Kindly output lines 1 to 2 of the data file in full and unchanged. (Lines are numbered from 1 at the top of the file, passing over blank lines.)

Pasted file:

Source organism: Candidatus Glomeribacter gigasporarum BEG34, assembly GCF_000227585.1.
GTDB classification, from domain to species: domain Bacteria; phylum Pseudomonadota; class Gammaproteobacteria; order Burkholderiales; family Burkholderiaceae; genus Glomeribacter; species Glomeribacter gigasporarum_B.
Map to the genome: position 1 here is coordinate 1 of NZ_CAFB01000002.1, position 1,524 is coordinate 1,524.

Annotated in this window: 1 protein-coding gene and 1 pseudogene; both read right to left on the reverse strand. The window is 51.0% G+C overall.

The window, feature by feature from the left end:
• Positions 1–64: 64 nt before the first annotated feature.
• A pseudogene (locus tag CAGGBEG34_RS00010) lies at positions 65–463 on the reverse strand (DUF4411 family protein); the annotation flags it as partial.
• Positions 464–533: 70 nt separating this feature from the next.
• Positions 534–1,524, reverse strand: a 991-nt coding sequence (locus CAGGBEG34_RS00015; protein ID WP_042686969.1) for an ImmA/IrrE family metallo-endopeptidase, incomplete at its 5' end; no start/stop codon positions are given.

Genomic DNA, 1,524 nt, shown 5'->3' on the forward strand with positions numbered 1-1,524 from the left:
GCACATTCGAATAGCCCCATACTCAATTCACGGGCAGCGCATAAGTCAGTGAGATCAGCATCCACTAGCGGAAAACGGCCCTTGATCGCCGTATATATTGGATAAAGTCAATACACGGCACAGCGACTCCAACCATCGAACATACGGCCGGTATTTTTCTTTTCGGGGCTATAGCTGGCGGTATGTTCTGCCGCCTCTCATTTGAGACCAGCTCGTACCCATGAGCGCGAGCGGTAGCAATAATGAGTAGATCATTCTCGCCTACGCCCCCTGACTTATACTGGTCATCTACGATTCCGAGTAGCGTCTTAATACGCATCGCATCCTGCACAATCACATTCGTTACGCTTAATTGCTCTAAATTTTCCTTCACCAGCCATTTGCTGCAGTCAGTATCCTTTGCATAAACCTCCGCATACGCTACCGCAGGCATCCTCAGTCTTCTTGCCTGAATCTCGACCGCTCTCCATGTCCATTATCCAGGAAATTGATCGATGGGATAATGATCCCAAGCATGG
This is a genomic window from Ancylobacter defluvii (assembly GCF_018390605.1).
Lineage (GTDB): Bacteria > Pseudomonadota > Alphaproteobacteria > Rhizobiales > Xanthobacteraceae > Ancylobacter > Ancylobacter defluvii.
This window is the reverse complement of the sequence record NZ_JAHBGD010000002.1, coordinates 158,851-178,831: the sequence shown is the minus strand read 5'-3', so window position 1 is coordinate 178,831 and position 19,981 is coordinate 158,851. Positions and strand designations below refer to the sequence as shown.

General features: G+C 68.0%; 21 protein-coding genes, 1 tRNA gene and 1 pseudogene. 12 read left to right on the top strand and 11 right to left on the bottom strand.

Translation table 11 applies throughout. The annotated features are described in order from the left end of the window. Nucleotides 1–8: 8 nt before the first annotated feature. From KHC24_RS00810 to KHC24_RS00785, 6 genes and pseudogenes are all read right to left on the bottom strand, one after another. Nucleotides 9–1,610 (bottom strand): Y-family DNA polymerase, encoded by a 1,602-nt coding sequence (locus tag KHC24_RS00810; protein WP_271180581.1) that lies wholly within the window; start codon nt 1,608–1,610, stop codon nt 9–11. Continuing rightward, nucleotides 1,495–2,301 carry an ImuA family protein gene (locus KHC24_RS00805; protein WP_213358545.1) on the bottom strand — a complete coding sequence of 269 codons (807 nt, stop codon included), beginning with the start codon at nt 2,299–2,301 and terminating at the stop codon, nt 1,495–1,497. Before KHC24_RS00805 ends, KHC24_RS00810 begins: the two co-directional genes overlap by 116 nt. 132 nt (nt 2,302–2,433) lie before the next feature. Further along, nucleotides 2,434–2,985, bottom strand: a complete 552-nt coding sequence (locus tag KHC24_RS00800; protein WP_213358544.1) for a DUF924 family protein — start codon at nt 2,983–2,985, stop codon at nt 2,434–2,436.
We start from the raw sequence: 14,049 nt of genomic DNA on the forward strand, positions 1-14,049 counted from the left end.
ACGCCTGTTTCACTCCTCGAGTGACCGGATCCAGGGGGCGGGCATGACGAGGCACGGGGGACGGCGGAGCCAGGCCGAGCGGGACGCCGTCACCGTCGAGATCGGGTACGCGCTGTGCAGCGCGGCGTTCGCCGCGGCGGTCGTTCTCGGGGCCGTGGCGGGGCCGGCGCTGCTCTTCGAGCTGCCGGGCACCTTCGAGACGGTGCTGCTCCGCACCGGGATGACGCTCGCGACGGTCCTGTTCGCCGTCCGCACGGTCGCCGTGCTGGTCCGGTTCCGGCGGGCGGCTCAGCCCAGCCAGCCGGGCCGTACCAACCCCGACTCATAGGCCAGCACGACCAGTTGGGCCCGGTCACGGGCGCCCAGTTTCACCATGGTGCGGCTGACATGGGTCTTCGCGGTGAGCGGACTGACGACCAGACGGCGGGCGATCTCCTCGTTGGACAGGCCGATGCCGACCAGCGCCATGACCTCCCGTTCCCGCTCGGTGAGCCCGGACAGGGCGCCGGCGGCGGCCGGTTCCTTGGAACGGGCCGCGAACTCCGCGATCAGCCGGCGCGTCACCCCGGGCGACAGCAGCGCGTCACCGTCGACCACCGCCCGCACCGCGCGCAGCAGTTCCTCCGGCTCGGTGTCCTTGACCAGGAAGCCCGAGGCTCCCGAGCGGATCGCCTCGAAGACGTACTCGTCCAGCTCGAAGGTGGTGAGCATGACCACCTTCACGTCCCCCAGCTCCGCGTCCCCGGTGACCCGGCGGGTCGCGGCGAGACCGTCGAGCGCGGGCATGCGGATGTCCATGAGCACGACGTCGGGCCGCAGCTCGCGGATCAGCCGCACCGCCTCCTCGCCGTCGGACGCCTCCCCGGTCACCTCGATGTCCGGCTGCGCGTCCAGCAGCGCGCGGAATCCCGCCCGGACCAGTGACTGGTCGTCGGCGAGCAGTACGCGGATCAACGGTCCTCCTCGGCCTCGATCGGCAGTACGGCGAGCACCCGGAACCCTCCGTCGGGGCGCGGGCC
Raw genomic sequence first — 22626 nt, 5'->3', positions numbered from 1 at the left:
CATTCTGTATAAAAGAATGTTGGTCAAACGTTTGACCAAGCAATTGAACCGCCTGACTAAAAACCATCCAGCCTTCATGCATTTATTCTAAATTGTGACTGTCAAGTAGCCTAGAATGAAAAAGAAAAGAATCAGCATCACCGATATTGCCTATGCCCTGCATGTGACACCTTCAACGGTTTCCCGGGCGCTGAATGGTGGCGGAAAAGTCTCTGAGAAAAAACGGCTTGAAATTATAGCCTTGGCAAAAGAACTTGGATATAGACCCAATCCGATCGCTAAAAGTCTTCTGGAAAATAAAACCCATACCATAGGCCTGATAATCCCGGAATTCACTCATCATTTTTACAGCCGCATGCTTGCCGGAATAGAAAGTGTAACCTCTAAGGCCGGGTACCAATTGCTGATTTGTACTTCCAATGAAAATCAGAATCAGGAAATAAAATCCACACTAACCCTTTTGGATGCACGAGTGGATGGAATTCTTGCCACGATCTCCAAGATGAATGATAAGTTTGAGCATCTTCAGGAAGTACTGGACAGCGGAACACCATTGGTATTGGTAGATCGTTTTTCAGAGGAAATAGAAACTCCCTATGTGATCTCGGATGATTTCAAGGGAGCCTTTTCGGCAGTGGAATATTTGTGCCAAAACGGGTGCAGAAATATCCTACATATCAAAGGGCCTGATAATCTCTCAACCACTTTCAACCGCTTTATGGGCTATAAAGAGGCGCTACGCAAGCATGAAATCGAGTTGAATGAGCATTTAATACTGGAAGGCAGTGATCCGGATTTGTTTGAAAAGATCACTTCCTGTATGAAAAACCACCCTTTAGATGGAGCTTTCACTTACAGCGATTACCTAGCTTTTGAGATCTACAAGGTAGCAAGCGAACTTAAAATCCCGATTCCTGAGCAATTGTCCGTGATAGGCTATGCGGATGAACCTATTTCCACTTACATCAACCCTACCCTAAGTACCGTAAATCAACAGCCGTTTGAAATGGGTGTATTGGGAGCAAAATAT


Source organism: Candidatus Glomeribacter gigasporarum BEG34, assembly GCF_000227585.1.
GTDB classification, from domain to species: domain Bacteria; phylum Pseudomonadota; class Gammaproteobacteria; order Burkholderiales; family Burkholderiaceae; genus Glomeribacter; species Glomeribacter gigasporarum_B.